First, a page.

If it stops working for you, stop working for it

My mother worked in the banking industry for over twenty years. A front line teller her entire tenure, she wore heels and skirts pretty much every day, and wasn’t allowed to sit while she served customers 8 hours a day, 5 days a week.

I have strong memories of the stress she carried as a result of her job. Sometimes it hit her on the way home from work, and she’d have to pull off the highway to throw up. Sometimes, it bubbled over after she arrived home and found us sprawled on the couch rather than folding laundry or cleaning the kitchen. It wasn’t fun for any of us, and with my dad away for weeks at a time for work, she carried most of the burden. I didn’t appreciate how hard it was for her then, but I certainly do today.

My parents are part of the lost generation, born just before the baby boomers. This demographic has been victim of unfortunate market circumstances their entire adult lives. They’ve weathered lengthy layoffs, high mortgage interest rates, the oil crisis, record unemployment and most recently were some of the hardest hit by the 2008 economic downturn. Yet still, in the midst of all the crises and financial pinches, my mother – one of the most risk adverse, cautious people I know – made a life-altering decision. She quit banking.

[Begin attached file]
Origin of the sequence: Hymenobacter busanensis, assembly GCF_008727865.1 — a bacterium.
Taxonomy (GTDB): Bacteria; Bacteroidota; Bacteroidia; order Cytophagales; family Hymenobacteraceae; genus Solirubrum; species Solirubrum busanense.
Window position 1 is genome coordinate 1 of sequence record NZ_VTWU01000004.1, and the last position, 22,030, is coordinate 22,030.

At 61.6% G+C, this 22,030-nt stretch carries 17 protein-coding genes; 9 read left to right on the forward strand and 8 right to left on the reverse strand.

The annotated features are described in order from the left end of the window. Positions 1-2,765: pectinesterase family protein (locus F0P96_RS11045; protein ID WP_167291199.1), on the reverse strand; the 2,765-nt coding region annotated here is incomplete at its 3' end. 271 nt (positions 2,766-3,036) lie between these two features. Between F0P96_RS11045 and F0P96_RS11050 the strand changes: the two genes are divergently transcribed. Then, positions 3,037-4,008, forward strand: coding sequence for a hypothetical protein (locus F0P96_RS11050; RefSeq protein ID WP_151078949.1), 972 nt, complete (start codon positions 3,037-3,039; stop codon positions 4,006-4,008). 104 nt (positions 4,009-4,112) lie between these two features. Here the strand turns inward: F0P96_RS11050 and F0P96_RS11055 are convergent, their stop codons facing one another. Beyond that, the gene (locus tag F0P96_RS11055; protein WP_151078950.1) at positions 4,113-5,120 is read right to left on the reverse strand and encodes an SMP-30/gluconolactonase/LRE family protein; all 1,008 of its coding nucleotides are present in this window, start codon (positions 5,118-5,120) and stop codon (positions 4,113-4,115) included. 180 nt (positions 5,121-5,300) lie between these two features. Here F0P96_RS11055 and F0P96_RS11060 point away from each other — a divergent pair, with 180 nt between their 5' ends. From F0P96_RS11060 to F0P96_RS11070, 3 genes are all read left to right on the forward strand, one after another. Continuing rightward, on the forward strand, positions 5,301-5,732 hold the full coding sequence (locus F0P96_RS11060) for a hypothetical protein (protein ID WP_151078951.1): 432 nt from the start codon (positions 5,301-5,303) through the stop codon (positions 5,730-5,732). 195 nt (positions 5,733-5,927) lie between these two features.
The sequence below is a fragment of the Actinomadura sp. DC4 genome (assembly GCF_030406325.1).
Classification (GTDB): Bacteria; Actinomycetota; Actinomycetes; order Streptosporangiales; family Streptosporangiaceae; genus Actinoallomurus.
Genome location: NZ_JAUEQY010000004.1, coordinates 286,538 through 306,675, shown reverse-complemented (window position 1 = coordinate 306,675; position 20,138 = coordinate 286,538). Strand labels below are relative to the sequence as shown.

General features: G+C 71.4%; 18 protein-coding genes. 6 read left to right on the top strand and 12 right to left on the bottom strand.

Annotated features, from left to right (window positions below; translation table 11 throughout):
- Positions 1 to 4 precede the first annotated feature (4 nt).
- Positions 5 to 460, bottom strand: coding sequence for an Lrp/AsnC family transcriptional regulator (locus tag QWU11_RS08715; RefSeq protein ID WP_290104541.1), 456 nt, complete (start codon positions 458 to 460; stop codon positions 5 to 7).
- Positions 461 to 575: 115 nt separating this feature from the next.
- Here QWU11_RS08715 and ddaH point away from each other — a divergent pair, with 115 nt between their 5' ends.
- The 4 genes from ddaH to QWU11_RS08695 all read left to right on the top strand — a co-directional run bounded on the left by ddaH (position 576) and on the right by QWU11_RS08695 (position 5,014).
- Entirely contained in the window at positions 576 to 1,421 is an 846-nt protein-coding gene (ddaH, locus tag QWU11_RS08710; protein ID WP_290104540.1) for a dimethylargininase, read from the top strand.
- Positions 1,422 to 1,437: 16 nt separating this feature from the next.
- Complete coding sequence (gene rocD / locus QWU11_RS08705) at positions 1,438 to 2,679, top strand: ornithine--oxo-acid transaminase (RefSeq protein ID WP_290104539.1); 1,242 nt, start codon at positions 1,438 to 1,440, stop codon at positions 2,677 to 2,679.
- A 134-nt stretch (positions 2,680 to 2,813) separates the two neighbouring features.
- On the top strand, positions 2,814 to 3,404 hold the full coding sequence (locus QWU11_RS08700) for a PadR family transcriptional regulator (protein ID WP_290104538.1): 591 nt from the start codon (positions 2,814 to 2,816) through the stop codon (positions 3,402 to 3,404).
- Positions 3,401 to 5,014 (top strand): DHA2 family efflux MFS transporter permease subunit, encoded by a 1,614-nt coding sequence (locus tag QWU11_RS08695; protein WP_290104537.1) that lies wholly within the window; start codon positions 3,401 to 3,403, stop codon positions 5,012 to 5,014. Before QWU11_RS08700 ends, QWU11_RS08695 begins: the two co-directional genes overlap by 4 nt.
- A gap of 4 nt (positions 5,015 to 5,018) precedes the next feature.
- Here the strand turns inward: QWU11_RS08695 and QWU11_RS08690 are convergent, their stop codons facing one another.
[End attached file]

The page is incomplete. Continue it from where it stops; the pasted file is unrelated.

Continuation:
I remember my sister and I were shocked. How would we (i.e. our parents) pay the bills? Would we lose the house? Would we wind up on the streets? Unlikely, but the prospects for her were slim (the unemployment rate was high), and the potential for financial disaster was there.

For a while she worked in a retail clothing store. She sold Mary Kay. She did in-home market research. And then, she found her bliss – leveraging her tremendous relationship-building skills and empathy to help children with disabilities and their families, and today, doing the same with the elderly.

My mother is the poster child for ‘if it stops working for you, stop working for it.’ She walked away, despite the real risks, and found happiness and stability in a space she loves and still works in today.

We can all stand to learn a thing or two from her.